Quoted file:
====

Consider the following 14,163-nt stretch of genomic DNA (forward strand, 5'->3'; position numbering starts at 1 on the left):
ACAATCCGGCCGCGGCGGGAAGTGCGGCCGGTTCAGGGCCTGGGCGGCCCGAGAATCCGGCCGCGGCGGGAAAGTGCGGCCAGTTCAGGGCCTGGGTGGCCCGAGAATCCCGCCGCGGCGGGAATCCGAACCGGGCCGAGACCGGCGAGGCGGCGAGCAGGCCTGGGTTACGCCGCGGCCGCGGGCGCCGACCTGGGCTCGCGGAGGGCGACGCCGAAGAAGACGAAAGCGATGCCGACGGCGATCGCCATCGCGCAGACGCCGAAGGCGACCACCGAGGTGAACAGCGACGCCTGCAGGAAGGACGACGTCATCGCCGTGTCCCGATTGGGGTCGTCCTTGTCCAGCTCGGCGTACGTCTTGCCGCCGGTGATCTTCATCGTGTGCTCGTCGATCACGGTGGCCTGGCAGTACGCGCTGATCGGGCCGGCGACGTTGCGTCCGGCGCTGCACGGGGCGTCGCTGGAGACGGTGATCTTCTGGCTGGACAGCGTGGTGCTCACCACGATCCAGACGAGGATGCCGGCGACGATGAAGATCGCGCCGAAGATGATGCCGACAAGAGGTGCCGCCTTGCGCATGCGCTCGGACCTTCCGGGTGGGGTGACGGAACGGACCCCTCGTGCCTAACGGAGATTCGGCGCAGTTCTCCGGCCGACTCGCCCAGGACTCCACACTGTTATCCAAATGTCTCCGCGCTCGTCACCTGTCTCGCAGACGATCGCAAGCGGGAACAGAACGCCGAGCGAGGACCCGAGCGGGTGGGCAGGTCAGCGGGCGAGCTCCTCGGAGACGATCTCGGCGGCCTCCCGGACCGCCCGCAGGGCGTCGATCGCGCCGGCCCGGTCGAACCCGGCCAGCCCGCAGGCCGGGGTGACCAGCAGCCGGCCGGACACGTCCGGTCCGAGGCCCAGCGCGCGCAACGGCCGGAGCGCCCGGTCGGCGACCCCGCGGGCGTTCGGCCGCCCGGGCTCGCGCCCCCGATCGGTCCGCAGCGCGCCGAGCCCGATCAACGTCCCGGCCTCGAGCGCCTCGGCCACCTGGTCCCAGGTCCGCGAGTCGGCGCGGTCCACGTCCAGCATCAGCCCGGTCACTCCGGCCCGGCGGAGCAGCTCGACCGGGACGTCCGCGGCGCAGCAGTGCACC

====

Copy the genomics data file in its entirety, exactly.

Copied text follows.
Consider the following 14,163-nt stretch of genomic DNA (forward strand, 5'->3'; position numbering starts at 1 on the left):
ACAATCCGGCCGCGGCGGGAAGTGCGGCCGGTTCAGGGCCTGGGCGGCCCGAGAATCCGGCCGCGGCGGGAAAGTGCGGCCAGTTCAGGGCCTGGGTGGCCCGAGAATCCCGCCGCGGCGGGAATCCGAACCGGGCCGAGACCGGCGAGGCGGCGAGCAGGCCTGGGTTACGCCGCGGCCGCGGGCGCCGACCTGGGCTCGCGGAGGGCGACGCCGAAGAAGACGAAAGCGATGCCGACGGCGATCGCCATCGCGCAGACGCCGAAGGCGACCACCGAGGTGAACAGCGACGCCTGCAGGAAGGACGACGTCATCGCCGTGTCCCGATTGGGGTCGTCCTTGTCCAGCTCGGCGTACGTCTTGCCGCCGGTGATCTTCATCGTGTGCTCGTCGATCACGGTGGCCTGGCAGTACGCGCTGATCGGGCCGGCGACGTTGCGTCCGGCGCTGCACGGGGCGTCGCTGGAGACGGTGATCTTCTGGCTGGACAGCGTGGTGCTCACCACGATCCAGACGAGGATGCCGGCGACGATGAAGATCGCGCCGAAGATGATGCCGACAAGAGGTGCCGCCTTGCGCATGCGCTCGGACCTTCCGGGTGGGGTGACGGAACGGACCCCTCGTGCCTAACGGAGATTCGGCGCAGTTCTCCGGCCGACTCGCCCAGGACTCCACACTGTTATCCAAATGTCTCCGCGCTCGTCACCTGTCTCGCAGACGATCGCAAGCGGGAACAGAACGCCGAGCGAGGACCCGAGCGGGTGGGCAGGTCAGCGGGCGAGCTCCTCGGAGACGATCTCGGCGGCCTCCCGGACCGCCCGCAGGGCGTCGATCGCGCCGGCCCGGTCGAACCCGGCCAGCCCGCAGGCCGGGGTGACCAGCAGCCGGCCGGACACGTCCGGTCCGAGGCCCAGCGCGCGCAACGGCCGGAGCGCCCGGTCGGCGACCCCGCGGGCGTTCGGCCGCCCGGGCTCGCGCCCCCGATCGGTCCGCAGCGCGCCGAGCCCGATCAACGTCCCGGCCTCGAGCGCCTCGGCCACCTGGTCCCAGGTCCGCGAGTCGGCGCGGTCCACGTCCAGCATCAGCCCGGTCACTCCGGCCCGGCGGAGCAGCTCGACCGGGACGTCCGCGGCGCAGCAGTGCACC